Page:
But we cut back. We inspected the dates on our pennies. I felt like a shabby freeloader, attending receptions just to snuffle up the cake and cookies, pocket mints. We kept magazines until they were old enough to be reread; converted boxes, cans, and jars, by means of découpage, a little sanding and shellac, into jaundiced baskets, pencil crocks and letter bins – Christmas presents for the folks which only cost us our pride. I licked her slender virginal lips like a Roman emperor. The simple pleasures are the best, she said. I cadged returnables from our neighbour’s trash; she returned the empties, saved trading stamps, suggested an extensive use of departmental stationery, the department phone for distant friends. Off and on I’d hunger for a steak, a melon, or a mound of shrimp. I think the wine we drank was trampled in Vermont.

Indiana’s cold came down the river like a draft, and the deep grey sky grew closer every day. Chimney smoke seemed simply an extension of it, as did one’s steaming breath. I had suffered many a Midwest winter, but I had never been married to the snow. During an embrace, I would discover my arm clamped about my wife’s waist like a frozen limb.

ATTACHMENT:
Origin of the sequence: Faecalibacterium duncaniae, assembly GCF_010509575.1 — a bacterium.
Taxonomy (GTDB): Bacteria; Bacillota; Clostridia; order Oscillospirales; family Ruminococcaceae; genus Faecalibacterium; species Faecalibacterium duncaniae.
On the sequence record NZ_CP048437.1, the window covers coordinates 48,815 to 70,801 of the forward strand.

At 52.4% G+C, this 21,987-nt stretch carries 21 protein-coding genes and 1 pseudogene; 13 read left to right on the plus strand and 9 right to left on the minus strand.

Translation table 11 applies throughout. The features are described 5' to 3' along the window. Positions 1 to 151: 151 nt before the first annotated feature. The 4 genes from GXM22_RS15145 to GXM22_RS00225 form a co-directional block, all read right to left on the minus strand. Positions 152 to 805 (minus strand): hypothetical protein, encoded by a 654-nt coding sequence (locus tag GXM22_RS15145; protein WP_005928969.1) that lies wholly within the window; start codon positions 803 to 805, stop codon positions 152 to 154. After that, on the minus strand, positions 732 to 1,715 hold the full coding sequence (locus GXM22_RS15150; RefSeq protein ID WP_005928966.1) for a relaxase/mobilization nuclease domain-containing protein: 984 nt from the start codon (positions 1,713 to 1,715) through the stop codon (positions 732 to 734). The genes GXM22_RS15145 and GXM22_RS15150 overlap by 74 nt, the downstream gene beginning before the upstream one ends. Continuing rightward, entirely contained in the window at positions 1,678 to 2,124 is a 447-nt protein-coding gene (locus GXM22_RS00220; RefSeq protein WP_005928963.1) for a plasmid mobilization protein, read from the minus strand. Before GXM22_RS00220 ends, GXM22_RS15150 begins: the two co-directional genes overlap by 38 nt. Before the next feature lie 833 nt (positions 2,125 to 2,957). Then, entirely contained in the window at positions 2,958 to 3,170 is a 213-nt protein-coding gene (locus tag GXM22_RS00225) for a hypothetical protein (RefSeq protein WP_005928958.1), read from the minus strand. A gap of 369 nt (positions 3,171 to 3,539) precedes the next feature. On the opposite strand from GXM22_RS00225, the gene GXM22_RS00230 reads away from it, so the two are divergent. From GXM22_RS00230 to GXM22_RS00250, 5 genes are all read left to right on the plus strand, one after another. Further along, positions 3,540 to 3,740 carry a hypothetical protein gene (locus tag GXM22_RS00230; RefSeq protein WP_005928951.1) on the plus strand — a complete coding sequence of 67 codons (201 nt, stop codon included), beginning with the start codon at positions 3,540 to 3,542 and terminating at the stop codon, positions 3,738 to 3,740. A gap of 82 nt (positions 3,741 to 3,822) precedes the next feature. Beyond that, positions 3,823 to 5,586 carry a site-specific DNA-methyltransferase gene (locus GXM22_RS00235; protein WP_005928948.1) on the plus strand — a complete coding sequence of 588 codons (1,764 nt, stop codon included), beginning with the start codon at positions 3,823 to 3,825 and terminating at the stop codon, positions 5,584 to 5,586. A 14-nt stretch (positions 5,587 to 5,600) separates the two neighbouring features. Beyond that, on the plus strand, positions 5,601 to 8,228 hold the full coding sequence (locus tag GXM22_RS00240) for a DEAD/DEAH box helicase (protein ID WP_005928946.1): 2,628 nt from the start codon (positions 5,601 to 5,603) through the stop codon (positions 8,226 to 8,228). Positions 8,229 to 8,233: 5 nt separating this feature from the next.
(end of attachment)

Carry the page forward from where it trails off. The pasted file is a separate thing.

At first the snow helped. It kept us in. We played parchesi to calm our nerves. Martha would cook chicken livers again, and then, because they were so cheap – dear god – immediately again. She recommended peanut butter and claimed beans were a good buy. They blow balloons up your ass, I’d shout, with an embarrassed unoriginality, and then we would both look warily up and down, ducking the outcry as if I’d just hurled a tennis ball against the wall. In this toilet-tissue house, I’d hiss poisonously in her ear, we can’t afford to fart. Then even when there was boot-deep snow, a cold scarf of wind, I’d leave the place to pout, closing the front door cautiously, violence in my silent face.